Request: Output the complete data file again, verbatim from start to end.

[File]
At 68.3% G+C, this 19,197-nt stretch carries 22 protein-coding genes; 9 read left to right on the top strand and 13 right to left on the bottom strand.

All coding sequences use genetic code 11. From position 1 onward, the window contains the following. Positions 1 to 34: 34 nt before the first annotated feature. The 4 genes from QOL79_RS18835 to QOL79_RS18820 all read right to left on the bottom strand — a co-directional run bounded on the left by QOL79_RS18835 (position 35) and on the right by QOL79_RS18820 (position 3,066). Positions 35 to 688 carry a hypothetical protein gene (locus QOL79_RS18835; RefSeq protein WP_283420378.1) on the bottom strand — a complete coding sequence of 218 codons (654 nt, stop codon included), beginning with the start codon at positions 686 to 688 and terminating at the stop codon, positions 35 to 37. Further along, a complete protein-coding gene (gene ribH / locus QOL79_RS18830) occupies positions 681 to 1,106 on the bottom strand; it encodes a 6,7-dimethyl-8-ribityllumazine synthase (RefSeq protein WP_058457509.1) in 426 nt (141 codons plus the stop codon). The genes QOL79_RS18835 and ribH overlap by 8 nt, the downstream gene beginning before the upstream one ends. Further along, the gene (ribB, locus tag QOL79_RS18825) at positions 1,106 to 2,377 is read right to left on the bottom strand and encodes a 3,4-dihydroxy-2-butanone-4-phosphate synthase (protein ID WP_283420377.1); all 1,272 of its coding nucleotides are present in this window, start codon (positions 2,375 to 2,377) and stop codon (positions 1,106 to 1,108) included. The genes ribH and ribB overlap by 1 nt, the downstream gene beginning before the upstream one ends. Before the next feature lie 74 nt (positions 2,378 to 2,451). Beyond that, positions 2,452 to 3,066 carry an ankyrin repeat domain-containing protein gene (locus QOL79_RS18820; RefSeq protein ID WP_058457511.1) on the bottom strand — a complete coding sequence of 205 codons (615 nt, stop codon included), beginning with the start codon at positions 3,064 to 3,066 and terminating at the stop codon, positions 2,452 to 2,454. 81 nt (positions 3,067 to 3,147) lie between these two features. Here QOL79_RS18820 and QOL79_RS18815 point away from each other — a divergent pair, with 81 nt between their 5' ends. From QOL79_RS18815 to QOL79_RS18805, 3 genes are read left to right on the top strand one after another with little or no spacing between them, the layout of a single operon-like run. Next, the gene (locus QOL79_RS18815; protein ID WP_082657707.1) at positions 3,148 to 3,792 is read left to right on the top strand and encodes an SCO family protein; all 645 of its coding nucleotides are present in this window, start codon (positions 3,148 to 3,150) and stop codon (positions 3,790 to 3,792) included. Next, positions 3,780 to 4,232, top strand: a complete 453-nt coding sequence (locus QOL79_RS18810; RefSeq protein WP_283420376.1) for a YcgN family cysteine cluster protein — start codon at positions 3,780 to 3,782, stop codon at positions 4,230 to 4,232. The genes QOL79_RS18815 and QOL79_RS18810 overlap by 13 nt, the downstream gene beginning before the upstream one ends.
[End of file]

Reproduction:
At 68.3% G+C, this 19,197-nt stretch carries 22 protein-coding genes; 9 read left to right on the top strand and 13 right to left on the bottom strand.

All coding sequences use genetic code 11. From position 1 onward, the window contains the following. Positions 1 to 34: 34 nt before the first annotated feature. The 4 genes from QOL79_RS18835 to QOL79_RS18820 all read right to left on the bottom strand — a co-directional run bounded on the left by QOL79_RS18835 (position 35) and on the right by QOL79_RS18820 (position 3,066). Positions 35 to 688 carry a hypothetical protein gene (locus QOL79_RS18835; RefSeq protein WP_283420378.1) on the bottom strand — a complete coding sequence of 218 codons (654 nt, stop codon included), beginning with the start codon at positions 686 to 688 and terminating at the stop codon, positions 35 to 37. Further along, a complete protein-coding gene (gene ribH / locus QOL79_RS18830) occupies positions 681 to 1,106 on the bottom strand; it encodes a 6,7-dimethyl-8-ribityllumazine synthase (RefSeq protein WP_058457509.1) in 426 nt (141 codons plus the stop codon). The genes QOL79_RS18835 and ribH overlap by 8 nt, the downstream gene beginning before the upstream one ends. Further along, the gene (ribB, locus tag QOL79_RS18825) at positions 1,106 to 2,377 is read right to left on the bottom strand and encodes a 3,4-dihydroxy-2-butanone-4-phosphate synthase (protein ID WP_283420377.1); all 1,272 of its coding nucleotides are present in this window, start codon (positions 2,375 to 2,377) and stop codon (positions 1,106 to 1,108) included. The genes ribH and ribB overlap by 1 nt, the downstream gene beginning before the upstream one ends. Before the next feature lie 74 nt (positions 2,378 to 2,451). Beyond that, positions 2,452 to 3,066 carry an ankyrin repeat domain-containing protein gene (locus QOL79_RS18820; RefSeq protein ID WP_058457511.1) on the bottom strand — a complete coding sequence of 205 codons (615 nt, stop codon included), beginning with the start codon at positions 3,064 to 3,066 and terminating at the stop codon, positions 2,452 to 2,454. 81 nt (positions 3,067 to 3,147) lie between these two features. Here QOL79_RS18820 and QOL79_RS18815 point away from each other — a divergent pair, with 81 nt between their 5' ends. From QOL79_RS18815 to QOL79_RS18805, 3 genes are read left to right on the top strand one after another with little or no spacing between them, the layout of a single operon-like run. Next, the gene (locus QOL79_RS18815; protein ID WP_082657707.1) at positions 3,148 to 3,792 is read left to right on the top strand and encodes an SCO family protein; all 645 of its coding nucleotides are present in this window, start codon (positions 3,148 to 3,150) and stop codon (positions 3,790 to 3,792) included. Next, positions 3,780 to 4,232, top strand: a complete 453-nt coding sequence (locus QOL79_RS18810; RefSeq protein WP_283420376.1) for a YcgN family cysteine cluster protein — start codon at positions 3,780 to 3,782, stop codon at positions 4,230 to 4,232. The genes QOL79_RS18815 and QOL79_RS18810 overlap by 13 nt, the downstream gene beginning before the upstream one ends.